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No tearing, lady; I perceive, you know it.
[Gires the letter to Edmund.
Gon. Say, if I do; the laws are mine, not thine:
Who shall arraign me for 'to -
Alb. Monster, know'st thou this paper?
Gon. Ask me not what I know. Erit Gon.
Alb. Goafter her; she's desperate; govern her.
Edm. What you have charg'd me with, that I
have done;
And more, much more: the time willbring it out;
'Tis past, and so am I : But what art thou,
That hast this fortune on me? If thou art noble,
I do forgive thee.
Edg. §. us exchange charity.
I am no less in blood than thou art, Edmund;
If more, the more thou hast wrong'd me.
My name is Edgar, and thy father's son.
The gods are just, and of our pleasant vices .
Make instruments to scourge us:
The dark and vicious place where thee he got,
Cost him his eyes.
Edm. Thou hast spoken right, 'tis true;
The wheel is come full circle; I am here.
Alb. Methought, thy very gait did prophesy
A royal nobleness:–I must embrace thee:
Let sorrow split my heart, if ever I
Did hate thee, or thy father!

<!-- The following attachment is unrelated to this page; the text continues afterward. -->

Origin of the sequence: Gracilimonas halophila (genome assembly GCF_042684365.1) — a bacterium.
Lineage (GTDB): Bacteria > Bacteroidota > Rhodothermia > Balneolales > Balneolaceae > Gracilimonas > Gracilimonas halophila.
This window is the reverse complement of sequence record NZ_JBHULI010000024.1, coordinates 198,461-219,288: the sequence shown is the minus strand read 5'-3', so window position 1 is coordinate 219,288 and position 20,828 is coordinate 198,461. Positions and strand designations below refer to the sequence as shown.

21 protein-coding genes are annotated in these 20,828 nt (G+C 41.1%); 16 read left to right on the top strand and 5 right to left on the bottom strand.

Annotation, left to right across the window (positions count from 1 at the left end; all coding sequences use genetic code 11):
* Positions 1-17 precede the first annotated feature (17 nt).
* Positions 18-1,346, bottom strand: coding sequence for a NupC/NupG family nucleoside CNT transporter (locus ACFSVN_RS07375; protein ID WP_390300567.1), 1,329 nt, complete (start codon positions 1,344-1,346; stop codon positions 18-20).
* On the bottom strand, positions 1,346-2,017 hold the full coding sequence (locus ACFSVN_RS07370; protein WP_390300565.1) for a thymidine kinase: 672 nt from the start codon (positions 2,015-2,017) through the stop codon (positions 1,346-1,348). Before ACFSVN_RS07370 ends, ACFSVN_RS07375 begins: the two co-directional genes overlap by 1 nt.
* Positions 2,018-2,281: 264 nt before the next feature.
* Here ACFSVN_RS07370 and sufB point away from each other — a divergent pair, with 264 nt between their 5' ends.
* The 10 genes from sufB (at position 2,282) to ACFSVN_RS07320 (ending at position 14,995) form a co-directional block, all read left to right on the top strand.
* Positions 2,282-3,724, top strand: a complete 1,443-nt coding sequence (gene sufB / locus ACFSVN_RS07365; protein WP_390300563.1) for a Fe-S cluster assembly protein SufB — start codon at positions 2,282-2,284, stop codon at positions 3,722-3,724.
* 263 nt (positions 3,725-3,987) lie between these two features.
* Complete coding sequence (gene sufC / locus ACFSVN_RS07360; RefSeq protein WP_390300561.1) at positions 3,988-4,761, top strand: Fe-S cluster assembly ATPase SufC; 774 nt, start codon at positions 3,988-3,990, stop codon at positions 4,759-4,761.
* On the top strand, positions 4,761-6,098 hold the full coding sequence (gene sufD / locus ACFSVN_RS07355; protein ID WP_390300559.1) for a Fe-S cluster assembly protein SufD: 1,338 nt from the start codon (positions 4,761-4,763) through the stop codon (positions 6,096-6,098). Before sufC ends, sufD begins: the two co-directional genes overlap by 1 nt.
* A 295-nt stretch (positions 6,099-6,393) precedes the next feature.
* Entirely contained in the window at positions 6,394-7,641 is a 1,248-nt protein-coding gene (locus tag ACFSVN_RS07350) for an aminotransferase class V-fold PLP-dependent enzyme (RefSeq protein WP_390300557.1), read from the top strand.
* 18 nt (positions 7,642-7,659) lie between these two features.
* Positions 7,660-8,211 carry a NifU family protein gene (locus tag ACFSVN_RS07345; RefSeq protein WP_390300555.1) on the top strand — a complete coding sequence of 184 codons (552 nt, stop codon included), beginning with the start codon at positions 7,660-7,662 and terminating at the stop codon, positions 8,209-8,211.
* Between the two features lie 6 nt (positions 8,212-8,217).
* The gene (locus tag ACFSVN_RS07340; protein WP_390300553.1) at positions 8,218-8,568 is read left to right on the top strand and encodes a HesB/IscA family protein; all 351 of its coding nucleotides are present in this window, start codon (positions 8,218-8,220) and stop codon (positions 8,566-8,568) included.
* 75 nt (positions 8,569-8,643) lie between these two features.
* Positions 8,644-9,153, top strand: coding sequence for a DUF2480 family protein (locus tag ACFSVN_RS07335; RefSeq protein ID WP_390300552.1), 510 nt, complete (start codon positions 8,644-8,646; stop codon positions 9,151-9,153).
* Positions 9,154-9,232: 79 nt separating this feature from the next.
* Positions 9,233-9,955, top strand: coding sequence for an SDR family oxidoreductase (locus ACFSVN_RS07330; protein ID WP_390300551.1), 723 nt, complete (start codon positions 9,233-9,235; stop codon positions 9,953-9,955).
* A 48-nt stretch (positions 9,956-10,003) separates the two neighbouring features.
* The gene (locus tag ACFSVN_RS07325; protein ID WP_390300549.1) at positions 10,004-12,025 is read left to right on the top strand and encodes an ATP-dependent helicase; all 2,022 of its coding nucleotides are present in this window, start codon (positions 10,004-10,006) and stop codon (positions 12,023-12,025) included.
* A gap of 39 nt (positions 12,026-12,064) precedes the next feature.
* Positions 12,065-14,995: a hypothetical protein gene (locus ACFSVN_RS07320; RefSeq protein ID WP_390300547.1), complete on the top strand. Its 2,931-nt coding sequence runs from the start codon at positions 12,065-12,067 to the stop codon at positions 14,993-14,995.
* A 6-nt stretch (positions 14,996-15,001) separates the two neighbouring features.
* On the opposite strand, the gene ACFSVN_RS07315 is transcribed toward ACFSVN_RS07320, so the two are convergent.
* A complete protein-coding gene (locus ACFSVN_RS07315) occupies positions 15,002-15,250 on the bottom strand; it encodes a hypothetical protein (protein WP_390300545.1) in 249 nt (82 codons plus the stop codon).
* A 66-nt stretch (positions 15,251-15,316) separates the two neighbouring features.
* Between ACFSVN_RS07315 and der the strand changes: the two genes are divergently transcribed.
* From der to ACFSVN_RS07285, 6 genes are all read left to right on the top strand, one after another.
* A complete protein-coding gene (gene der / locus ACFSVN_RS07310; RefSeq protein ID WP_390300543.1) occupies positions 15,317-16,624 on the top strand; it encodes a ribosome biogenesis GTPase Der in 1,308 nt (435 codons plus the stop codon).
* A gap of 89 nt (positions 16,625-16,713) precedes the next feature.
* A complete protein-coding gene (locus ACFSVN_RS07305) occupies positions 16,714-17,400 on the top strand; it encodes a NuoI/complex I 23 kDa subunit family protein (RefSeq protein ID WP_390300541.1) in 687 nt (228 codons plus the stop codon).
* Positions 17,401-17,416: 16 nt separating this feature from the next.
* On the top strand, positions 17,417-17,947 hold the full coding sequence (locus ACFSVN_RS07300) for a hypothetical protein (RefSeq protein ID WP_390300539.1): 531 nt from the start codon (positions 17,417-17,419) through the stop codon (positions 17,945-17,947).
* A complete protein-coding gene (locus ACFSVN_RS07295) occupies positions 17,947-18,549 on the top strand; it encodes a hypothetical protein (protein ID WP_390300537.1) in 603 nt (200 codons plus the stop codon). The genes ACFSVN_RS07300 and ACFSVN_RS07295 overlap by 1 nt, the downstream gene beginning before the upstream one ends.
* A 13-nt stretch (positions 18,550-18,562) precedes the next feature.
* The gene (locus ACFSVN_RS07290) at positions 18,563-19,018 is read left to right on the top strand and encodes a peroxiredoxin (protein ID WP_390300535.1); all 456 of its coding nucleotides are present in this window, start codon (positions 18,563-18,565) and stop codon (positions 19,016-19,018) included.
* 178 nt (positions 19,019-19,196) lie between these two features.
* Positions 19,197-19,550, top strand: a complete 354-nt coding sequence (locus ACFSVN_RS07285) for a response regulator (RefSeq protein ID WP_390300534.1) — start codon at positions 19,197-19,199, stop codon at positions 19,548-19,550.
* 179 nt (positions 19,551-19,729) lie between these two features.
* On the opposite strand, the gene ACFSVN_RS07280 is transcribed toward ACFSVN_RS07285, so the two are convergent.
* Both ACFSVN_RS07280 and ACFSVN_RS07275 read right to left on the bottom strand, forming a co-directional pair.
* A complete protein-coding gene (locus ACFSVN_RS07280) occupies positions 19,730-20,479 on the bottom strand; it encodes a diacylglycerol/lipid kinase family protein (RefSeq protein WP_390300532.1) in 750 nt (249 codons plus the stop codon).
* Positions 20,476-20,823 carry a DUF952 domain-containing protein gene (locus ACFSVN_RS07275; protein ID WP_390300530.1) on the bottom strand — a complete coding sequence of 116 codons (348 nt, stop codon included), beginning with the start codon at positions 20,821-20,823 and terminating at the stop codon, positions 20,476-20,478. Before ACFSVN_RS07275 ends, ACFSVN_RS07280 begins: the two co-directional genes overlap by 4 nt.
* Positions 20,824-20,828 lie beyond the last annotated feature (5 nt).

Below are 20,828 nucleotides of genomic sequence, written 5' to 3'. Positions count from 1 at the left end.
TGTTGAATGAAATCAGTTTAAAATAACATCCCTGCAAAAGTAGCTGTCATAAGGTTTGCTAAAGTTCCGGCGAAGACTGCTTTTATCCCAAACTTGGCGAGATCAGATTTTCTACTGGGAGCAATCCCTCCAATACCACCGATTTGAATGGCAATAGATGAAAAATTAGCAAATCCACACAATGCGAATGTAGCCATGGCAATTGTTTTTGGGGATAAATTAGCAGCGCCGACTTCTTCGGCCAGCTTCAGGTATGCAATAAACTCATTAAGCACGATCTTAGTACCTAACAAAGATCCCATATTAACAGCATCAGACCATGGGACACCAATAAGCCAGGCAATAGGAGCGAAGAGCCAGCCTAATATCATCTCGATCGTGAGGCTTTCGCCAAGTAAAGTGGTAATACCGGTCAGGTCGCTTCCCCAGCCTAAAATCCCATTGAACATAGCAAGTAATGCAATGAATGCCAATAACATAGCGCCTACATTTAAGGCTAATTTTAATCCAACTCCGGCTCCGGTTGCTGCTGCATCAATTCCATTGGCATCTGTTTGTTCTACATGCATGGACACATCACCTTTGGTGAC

Edg. Worthy prince, I know it.
Alb. Where have you hid yourself? [ther?
How have you known the miseries of your fa-
Edg. By nursing them, my lord. List a brief
tale;— [burst!—
And, when 'tis told, O, that my heart would
The bloody proclamation to escape,
That follow'd meso near, (O our lives’ sweetness!
That we the pain of death would hourly bear,
Rather than . at once ) taught me to shift
Into a mad-man's rags; to assume a semblance
That very dogs disdain'd: and in this habit
Met I my father, with his bleeding rings,
Their precious stones new lost; became his guide,
Led him, begg'd for him, sav'd him from despair;
Never (O fault!) reveal’d myself unto him,
Until some half-hour past, when I was arm’d,
Not sure, though hoping, of this good success,
I ask'd his blessing, and from first to last

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Told him my pilgrimage: But his flaw'd heart,
(Alack, too weak the conflict to support!)
Twixt two extremes of passion, joy, and grief,
Burst smilingly. . . -
. This speech of yours hath mov'd me,
And shall, perchance, do good: but speak you on;
You look as you had something more to say:
Alb. If there be more, more woeful, hold itin:
For I am almost ready to dissolve,
Hearing of this. - *
Edg. — This would have seem'd a period
To such as love not sorrow; but, another';
To amplify too-much, would make much more,
And top extremity:—
Whilst ''. big in clamour, came there in a man,
Who having seen me in my worst estate,